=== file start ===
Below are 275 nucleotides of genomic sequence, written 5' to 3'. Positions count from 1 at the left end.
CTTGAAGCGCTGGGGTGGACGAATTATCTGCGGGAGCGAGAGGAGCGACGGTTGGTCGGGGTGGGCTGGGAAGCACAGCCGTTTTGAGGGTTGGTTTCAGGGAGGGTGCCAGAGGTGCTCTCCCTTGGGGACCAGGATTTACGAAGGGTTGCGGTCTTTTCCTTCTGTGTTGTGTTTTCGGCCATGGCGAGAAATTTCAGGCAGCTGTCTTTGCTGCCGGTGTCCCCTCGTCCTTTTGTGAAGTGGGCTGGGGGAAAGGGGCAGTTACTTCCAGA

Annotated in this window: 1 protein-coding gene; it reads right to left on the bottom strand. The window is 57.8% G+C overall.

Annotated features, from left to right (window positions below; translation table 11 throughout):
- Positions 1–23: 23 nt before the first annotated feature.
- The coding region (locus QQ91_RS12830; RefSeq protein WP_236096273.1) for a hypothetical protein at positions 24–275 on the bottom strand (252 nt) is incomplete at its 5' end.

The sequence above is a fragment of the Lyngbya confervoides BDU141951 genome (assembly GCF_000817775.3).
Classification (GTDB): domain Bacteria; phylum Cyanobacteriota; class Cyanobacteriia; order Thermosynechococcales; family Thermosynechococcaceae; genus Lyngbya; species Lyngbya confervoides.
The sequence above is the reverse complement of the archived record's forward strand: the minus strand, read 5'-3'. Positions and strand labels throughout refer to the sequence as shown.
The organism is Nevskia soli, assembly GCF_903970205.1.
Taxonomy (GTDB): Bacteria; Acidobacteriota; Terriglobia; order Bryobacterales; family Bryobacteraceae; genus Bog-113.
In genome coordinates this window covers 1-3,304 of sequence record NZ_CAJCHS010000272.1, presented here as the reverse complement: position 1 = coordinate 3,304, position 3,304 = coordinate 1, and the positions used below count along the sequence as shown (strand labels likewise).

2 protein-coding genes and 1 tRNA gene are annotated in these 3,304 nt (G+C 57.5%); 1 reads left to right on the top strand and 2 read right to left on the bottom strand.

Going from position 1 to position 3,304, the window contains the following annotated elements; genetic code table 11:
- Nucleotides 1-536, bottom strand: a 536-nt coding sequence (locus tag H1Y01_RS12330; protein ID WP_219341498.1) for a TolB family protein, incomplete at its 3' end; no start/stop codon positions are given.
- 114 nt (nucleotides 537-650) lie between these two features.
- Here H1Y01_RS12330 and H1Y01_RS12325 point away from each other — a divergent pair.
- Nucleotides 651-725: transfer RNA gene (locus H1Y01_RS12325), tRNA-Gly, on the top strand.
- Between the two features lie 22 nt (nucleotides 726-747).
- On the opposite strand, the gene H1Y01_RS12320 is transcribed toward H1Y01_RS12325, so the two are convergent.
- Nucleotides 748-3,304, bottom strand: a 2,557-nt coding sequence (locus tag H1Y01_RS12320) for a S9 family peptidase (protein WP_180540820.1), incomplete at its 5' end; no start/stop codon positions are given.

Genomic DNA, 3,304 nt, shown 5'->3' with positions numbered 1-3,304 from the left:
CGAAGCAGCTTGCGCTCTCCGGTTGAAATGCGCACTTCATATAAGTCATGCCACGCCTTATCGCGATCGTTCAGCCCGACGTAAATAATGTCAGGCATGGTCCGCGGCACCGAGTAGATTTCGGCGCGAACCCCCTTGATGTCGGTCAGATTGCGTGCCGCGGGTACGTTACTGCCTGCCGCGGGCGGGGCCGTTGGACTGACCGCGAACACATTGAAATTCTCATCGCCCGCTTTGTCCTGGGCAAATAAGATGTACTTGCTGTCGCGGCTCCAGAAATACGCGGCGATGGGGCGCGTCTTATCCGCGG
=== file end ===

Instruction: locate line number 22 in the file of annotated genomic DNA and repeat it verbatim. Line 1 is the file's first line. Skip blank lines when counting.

Genomic DNA, 3,304 nt, shown 5'->3' with positions numbered 1-3,304 from the left: